Health Information Technology (health IT) has been a burgeoning space in the past several years. Partly spurred by federal incentives to clinicians to adopt Electronic Health Records (EHR), investment in companies in this field has flourished.
In addition to EHR companies, which are numerous, and which will very likely experience significant shake-out over the next couple of years (see a market analysis of this sector), other areas of health IT have also grown rapidly. Consumer-facing products have emerged, both with EHR-tethered portals, as well as sites where people can gather their own data (both web-based and mobile device-based).
And, as health care delivery transforms itself from one dominated by individual, small practices, to one dominated by coordinated delivery systems (ACOs, Medical Homes, IPAs, Integrated Delivery Networks, and other forms which have not yet taken shape), the technology for supporting the needs of coordinated care is also emerging.
The challenge for health IT companies
Because this has been a growing field, many of the companies in this market are new, small startups – though large, established companies are certainly very prominent, and lead the way in terms of usage (especially by larger groups and institutions).
Smaller companies, however, tend to start with a very specific focus, but if they become successful, may have “migratory vision.” This also happens within larger companies, which can make forays out of their core competence into adjacent fields, and potentially lose their focus (and therefore their value to their customer base).
Given that it is tempting for health IT companies to become confused as to their core market focus, especially if they become successful (the short attention-span “ok, now what’s next?” tendency of Silicon Valley companies both inside and outside health IT), perhaps it is useful to paint the picture of health IT as falling into roughly 3 general areas: EHRs, PHRs, and Connectivity. Of course there is overlap and interplay between each of these spaces, but it is useful to be clear on each one. They each have different target audiences, different value propositions, and different monetization strategies.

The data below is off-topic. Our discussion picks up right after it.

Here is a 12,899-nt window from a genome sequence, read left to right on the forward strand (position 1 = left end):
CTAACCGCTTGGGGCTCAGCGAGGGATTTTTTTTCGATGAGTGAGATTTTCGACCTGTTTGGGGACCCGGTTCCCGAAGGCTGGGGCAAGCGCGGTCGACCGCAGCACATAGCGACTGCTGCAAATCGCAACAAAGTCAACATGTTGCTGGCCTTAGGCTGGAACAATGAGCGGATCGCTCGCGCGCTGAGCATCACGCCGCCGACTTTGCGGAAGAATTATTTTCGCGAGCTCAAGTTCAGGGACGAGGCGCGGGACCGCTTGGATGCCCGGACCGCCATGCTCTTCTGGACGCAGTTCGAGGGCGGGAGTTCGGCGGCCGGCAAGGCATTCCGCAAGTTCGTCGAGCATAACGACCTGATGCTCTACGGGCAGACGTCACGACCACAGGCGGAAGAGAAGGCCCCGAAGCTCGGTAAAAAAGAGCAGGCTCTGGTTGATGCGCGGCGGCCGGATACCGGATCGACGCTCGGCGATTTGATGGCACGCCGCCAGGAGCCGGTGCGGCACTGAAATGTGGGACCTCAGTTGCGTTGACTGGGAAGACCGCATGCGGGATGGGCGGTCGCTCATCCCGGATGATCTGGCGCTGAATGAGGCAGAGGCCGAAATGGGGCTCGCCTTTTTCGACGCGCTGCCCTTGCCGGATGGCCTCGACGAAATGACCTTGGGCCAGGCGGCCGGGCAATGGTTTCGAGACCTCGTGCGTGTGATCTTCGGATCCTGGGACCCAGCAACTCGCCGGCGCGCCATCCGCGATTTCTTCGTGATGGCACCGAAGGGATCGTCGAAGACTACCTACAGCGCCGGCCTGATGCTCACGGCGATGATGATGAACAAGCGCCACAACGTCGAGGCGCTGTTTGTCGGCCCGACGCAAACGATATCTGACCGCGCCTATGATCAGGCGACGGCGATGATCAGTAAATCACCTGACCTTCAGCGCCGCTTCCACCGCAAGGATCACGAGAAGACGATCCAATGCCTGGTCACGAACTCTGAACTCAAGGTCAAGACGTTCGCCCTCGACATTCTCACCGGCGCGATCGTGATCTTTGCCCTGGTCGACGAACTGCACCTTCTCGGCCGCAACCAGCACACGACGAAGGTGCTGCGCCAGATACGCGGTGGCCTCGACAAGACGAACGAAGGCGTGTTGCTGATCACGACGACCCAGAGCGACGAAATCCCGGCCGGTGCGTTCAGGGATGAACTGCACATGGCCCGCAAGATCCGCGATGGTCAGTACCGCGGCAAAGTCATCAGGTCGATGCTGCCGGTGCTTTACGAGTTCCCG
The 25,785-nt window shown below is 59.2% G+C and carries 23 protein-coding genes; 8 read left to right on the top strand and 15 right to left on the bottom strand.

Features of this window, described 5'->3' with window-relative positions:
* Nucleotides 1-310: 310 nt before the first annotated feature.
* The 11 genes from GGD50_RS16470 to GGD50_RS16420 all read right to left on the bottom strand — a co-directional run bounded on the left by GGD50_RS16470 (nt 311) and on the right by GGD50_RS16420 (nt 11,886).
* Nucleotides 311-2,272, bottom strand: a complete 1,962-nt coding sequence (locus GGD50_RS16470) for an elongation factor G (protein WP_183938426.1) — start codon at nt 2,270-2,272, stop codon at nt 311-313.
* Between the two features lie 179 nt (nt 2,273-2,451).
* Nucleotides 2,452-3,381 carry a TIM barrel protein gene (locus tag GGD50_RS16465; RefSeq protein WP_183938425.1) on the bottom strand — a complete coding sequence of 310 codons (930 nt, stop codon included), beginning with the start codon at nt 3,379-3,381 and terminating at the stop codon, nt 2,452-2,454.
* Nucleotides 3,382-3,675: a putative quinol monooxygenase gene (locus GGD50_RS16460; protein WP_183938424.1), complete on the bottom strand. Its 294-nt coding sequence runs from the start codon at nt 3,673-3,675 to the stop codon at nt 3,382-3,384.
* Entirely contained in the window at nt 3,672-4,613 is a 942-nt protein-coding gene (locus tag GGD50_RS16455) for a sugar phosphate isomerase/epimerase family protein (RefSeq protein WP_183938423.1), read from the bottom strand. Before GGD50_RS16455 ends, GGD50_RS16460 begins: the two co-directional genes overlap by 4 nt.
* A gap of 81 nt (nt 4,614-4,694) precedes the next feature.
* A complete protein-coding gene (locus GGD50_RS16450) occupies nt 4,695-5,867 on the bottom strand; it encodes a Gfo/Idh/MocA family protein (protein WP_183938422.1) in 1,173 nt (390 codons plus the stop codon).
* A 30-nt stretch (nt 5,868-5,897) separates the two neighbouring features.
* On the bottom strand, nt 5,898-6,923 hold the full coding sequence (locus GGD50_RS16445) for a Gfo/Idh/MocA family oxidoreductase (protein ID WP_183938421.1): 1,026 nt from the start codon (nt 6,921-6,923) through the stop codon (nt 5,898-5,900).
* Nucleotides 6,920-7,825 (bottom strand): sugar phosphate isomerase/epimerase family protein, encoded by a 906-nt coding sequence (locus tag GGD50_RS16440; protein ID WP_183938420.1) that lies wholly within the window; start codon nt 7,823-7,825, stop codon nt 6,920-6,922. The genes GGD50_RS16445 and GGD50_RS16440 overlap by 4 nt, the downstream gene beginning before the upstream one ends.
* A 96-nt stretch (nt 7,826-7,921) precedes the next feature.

This category of health IT is focused on physician practices (and hospitals) – it addresses workflow issues “behind the font desk’s window,” internal to the practice. As such, EHRs and Practice Management (billing) system fall into this bucket.
Target audience: physician practices, practice groups, hospitals
Value proposition: help improve internal efficiency, reduce overhead, facilitate revenue and cash flow, identify inefficiencies and manage all the workflows inside a clinical office or inpatient setting. Low-barrier learning curves, leading to a quick path to adoption, as well high usability are important here.
Monetization strategies: These have traditionally been charged to the-practice (up-front cost, or subscription cost, or transaction cost) and thus become overhead. A newer model (successful, especially among smaller, financially-strapped practices) is free-to-the-end-user (the physician), subsidized by advertising in the product.
This category of health IT focuses on external, patient-facing (consumer-facing) products – those workflows outside the “front window.” They include patient portals (Personal Health Records, or PHRs) into a practice’s, clinic’s or hospital’s internal EHR system. They also include consumer-facing Internet applications for tracking one’s own health status, not necessarily connected to a tethered PHR (one that is connected to a given EHR). Sometimes this data is shared socially with friends (e.g. RunTracker apps on Facebook), sometimes the data is private (but in a silo).
This patient-facing area of health IT is likely to see tremendous growth, particularly as mobile health (mHealth) products flood the market.
Target audience: individual consumers/patients